At the time of his death, my brother was taking psychotropic medications.  One of the warnings / side effects of anti-depressants, etc. is "may experience increased risk of suicidal thoughts or behavior".  At the time of my brother's death.  He was not in a depressive state.  He was happy.  He had met and was engaged to a beautiful young woman.  He had a great job.  Just redid his house.  Had a huge party - and then took his life.  Question the medicine!  Always question the medicine.

Another aside....
I do not suffer from depression.  I was prescribed an anti-anxiety / anti-depressant medication as a way to treat my Lupus.  It was a preventative measure to keep my stress level down so I didn't go into a flare.  This medication made me a cartoon character of myself.  Someone I once cared about will probably never speak to me again due to my actions / behaviors while on this medication.  I was NOT me.  Once I recognized that, I chose to get off the medication and stay off.  It took me over a year to be completely "normal" (my normal) and behave properly.  Question the medicine!  Always question the medicine.

Thank you for your support.  Love you all!!

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Wednesday, October 8, 2014

Blessings in disguise - Unclogging my well

I've been pretty selective about the things I write in THIS blog, mostly because this is where many of my "critics" come to see what I've got to say "this time."

A part of me is sorry that people have come to view me that way, because that's not the person I am - but it's the person that I've become to a select few.

This used to bother me - about a year ago.

Today, I see it as a blessing in disguise.

Today, I am at perfect peace with every part of that situation.

Let me rewind a bit to seven years, 1 month, 2 weeks and 5 days ago - the day that my brother died.

That day ROCKED MY WORLD and changed every single part of me in ways that I can't even begin to explain - not for the better, I assure you.  The faith that I had become renewed in, was shaken.  The comfortable trust that I'd learned, had been shattered and the walls I'd once taken down were back up higher than ever.  On top of it all, my teenager was making life incredibly difficult for all of us and putting a huge strain on my marriage.  I was a shell of my former self.  I was a sad, nervous, emotional wreck.  I began to not care about the things I did, how I acted or how people viewed me.

Enter new friend.
Although I was never opposed to making new friends, I am not a "good in groups" kinda gal.  I never really traveled in one circle of friends.  All of my friends are from different circles, mostly knowing each other in passing - but not really hanging out with each other.  That was all OK with me.  This friend was extra kind to me.  She took me in as a friend, sheltered me and made me feel comfortable during a really difficult time in my life.  As our friendship grew, I began to trust and develop a closeness to her.  I continue to be grateful for that caring and concern at a time when I really needed it.  Through her I met other people and began to "hang out" in a group of friends.  I enjoyed this.  We all had a lot of fun together.  We were together more often than not as all of the children were all doing the same activities together.  It was nice.  Until it stopped being nice.  When it stopped being nice, it got very not nice.  It didn't start with this particular friend - but the loss of this friendship as a result another as well as the trickle down that occurred, hurt me.  The others walking away didn't bother me.  The thought that this friend, who I set apart from the rest, would so easily take things at face value, and forget our foundation hurt me.  She hurt me.  There was no truth that could be told.  Her mind was made up.  Even if she didn't say so.  That made me sad for a long time.  I learned that she was one of the 25% - someone who liked me, but could be persuaded not to.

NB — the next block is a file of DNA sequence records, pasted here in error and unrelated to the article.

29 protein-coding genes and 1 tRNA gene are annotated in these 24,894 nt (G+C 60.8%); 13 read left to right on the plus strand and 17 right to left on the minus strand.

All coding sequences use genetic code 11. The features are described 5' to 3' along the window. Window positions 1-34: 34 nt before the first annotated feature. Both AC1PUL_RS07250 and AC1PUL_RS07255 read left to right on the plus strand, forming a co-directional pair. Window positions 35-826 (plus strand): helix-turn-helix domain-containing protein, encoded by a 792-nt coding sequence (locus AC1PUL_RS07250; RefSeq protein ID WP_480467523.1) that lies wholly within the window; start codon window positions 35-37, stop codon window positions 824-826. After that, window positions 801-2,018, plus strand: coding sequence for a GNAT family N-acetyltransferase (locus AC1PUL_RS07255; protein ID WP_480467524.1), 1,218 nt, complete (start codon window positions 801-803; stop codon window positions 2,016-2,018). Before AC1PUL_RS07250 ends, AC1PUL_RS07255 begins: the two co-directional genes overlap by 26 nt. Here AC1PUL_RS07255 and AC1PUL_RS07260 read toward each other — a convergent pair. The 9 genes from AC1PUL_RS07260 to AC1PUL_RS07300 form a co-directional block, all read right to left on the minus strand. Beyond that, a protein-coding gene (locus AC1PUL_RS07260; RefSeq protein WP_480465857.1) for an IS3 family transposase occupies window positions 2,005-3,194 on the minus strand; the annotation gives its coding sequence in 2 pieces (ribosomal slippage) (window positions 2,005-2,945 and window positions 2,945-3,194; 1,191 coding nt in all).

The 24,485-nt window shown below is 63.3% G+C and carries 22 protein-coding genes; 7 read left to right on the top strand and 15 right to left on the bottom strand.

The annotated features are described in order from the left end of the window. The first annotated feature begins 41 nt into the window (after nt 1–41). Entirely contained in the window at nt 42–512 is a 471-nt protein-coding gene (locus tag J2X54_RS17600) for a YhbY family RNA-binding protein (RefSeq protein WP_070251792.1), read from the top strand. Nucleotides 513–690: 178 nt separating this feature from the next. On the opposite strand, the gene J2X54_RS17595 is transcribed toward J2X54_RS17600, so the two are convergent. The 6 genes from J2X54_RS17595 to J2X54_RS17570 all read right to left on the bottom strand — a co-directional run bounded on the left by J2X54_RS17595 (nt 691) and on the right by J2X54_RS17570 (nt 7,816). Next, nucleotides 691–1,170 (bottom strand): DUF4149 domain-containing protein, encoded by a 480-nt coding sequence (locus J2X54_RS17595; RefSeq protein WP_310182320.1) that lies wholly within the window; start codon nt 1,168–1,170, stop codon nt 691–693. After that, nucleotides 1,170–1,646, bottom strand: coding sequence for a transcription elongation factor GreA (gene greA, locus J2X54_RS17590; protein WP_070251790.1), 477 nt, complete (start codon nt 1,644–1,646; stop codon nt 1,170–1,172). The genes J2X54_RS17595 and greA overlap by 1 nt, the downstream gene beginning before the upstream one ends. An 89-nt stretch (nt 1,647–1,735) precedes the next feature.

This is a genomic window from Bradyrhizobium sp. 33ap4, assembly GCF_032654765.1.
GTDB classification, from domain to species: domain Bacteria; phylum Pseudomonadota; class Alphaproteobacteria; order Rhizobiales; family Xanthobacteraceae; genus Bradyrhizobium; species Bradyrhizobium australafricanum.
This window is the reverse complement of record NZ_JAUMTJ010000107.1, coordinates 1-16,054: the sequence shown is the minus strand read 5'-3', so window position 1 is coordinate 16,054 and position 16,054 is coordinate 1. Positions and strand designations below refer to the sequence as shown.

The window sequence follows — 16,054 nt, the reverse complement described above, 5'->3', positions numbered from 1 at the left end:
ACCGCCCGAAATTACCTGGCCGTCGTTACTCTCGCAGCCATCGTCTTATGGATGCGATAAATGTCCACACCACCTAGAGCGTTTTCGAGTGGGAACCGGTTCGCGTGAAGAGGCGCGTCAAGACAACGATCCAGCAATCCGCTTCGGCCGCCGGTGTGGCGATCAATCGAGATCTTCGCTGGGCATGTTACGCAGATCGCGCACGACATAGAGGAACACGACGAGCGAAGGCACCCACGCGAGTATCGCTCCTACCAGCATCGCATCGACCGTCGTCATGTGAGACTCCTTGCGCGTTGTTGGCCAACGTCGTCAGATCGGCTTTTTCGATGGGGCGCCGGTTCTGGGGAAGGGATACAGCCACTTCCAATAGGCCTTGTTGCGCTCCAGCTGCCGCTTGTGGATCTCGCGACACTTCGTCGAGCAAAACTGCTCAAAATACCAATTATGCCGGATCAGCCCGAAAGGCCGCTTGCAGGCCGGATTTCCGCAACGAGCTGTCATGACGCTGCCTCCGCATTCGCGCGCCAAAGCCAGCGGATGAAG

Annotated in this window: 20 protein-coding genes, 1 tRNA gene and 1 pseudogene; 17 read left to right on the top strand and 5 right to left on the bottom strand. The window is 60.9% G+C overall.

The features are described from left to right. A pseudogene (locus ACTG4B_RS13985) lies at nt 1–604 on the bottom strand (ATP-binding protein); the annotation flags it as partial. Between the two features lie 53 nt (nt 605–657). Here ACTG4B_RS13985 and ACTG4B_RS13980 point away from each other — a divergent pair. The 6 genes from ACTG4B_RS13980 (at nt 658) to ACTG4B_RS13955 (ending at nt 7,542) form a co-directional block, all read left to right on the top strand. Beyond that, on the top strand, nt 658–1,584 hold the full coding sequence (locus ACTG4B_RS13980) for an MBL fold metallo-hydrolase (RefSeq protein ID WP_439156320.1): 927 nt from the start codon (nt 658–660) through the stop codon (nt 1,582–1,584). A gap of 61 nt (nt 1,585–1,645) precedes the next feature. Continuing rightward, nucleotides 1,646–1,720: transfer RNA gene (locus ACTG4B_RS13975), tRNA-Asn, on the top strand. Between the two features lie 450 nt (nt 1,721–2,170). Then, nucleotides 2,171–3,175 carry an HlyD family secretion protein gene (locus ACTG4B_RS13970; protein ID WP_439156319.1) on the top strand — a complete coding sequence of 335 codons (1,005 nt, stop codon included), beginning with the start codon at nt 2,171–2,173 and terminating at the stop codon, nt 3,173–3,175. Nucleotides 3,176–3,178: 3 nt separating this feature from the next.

If that other human is reading this it's fine if you want to gloat.
You opened my eyes and I am now at perfect peace with the entire situation.  Thank you.

I have no regrets. Only blessings.

This past Sunday, while switching channels I came upon Joel Olsteen.  I don't normally watch the television preachers, but if I do it would be Joel Olsteen or TD Jakes.  They have a way of speaking that catches me and holds my attention.

In this particular sermon, Joel Olsteen spoke of an "emotional well" that that God gives us all that is full of love, hope, happiness and goodness, and how we should protect this well.

He further went on to say that -
In our lives 25% of the people we are surrounded by don't like us and will never like us no matter what.  25% of the people don't like us, but can be persuaded to like us.  25% of the people like us but can be persuaded to not like us, and finally 25% of the people will like us unconditionally.
Knowing that, we should build a wall around our "well" to protect us from anyone (the 75%) looking to "throw rocks" into and clog our well from receiving the happiness and joy and goodness.

Every time someone throws a rock into our well, they are blocking us from the goodness and the happiness & the hope and the LOVE.  How true that is.